People with obsessive compulsive disorder (OCD) often find that their intrusive thoughts come along with "sensory experiences" — quasi-hallucinations that attach some physical sensation to the distorted thinking the disorder can produce. Now, researchers are starting to understand those sensations, and how they might be used to help treat the mental illness.
In a new study, published in November in the journal Clinical Psychology and Psychotherapy, researchers showed that there seems to be a link between the strength of OCD-associated compulsions and the physical sensations that come with them.
For example, a person might feel dirty during intrusive thoughts about contamination, the authors wrote. Anda 2017 review of symptoms of the disorder, published in The Wiley Handbook of Obsessive Compulsive Disorders, noted that patients might feel "uncomfortable sensations in the skin, muscles or others body parts, like an itch or a burning sensation that drives the patient to do the compulsion until feeling...relief." [The 7 Biggest Mysteries of the Human Body]
The new study suggests the specificity, "richness" and intensity of these sensations might play a role in how people with OCD manage their symptoms.
To understand what that means, you must understand OCD. The mental illness isn't the disorder of hyper-organization or anal-retentiveness some pop cultural representations imagine. Instead, it's an illness of worry and checking. Obsessions and compulsions generally come together: A person might fixate on the intrusive thought of friends and family dying in a car accident, and feel compelled to tap every item in their refrigerator because they believe this will prevent it from happening.
People with OCD generally know their obsessions and compulsions are symptoms of mental illness, not connected to real-world cause and effect, but still have difficulty controlling them without treatment.
In the new study, the researchers asked people with OCD to answer a questionnaire designed to understand the strength of sensory obsessions in quantifiable terms.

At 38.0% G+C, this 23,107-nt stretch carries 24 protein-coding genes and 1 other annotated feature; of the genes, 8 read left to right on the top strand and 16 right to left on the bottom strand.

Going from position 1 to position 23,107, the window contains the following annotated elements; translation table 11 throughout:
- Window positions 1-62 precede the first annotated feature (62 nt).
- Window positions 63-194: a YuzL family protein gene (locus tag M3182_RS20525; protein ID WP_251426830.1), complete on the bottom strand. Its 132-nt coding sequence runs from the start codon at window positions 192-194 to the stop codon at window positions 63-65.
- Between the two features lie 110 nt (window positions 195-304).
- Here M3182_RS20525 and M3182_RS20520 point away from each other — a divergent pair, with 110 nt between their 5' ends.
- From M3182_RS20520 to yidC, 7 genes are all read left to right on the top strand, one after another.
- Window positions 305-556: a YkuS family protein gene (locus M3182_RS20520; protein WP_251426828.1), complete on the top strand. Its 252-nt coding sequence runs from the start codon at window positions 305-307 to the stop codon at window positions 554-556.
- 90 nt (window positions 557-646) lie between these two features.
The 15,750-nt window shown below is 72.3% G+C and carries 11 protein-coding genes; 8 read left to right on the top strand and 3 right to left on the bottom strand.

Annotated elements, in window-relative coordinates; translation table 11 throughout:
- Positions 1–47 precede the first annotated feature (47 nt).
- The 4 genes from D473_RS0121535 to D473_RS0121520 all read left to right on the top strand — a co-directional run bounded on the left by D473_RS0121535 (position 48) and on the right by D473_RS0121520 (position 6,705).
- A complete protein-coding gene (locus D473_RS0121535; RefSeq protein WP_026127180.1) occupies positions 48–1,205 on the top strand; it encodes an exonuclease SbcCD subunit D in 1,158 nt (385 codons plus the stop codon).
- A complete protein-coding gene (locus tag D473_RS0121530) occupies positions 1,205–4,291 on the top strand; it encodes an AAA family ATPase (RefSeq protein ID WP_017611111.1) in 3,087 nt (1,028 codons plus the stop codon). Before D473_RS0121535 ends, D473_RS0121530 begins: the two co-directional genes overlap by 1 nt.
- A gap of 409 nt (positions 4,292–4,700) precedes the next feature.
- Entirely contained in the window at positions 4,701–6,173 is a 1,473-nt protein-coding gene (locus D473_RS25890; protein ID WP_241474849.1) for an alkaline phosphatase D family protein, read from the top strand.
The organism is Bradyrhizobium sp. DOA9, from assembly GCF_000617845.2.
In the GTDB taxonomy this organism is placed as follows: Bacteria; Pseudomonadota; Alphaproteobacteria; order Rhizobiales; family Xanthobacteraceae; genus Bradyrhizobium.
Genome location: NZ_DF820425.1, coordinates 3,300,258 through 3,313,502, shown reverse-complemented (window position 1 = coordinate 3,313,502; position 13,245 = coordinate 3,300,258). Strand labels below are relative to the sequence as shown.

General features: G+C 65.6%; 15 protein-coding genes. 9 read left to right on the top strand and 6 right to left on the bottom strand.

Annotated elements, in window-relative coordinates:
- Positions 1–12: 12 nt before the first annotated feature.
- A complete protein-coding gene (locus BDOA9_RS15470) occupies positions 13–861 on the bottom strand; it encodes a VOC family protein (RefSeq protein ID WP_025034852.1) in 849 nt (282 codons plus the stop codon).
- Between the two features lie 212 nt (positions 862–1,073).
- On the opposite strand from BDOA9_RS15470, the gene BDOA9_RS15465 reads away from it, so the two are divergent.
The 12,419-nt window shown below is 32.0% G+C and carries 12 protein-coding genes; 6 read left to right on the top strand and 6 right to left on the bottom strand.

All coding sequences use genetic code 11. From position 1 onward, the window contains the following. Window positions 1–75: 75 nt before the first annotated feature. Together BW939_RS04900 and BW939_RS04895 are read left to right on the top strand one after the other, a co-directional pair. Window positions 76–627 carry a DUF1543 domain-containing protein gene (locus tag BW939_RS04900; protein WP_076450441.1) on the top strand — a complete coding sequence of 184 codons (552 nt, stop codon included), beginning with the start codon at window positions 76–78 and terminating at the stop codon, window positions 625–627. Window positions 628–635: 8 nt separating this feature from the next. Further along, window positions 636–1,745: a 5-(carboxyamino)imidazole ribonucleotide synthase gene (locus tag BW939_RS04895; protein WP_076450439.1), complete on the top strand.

They found that people who had more difficulty controlling their compulsions also tended to have stronger sensory elements related to their obsessions, compared with those who had less difficulty controlling compulsions. This seemed particularly true of people whose obsessions focused on cleanliness and personal contamination, the study found.
In general, the study found that strong sensory components to obsessions also appeared more often in people with all-around vivid imaginations.
A large group of patients with OCD turned out to experience their intrusive thoughts as auditory — arriving as whispered, spoken or shouted voices. That group of patients also tended to experience their normal thoughts as "louder" than most people do.
The researchers wrote that the study offers more evidence that the link between sensations and OCD has a lot of potential for treatment. If strong sensations make OCD symptoms more difficult to control, perhaps treatments based on redirecting those sensations — which are already in the early phases of research — could help patients better control their compulsions.
Originally published on Live Science.
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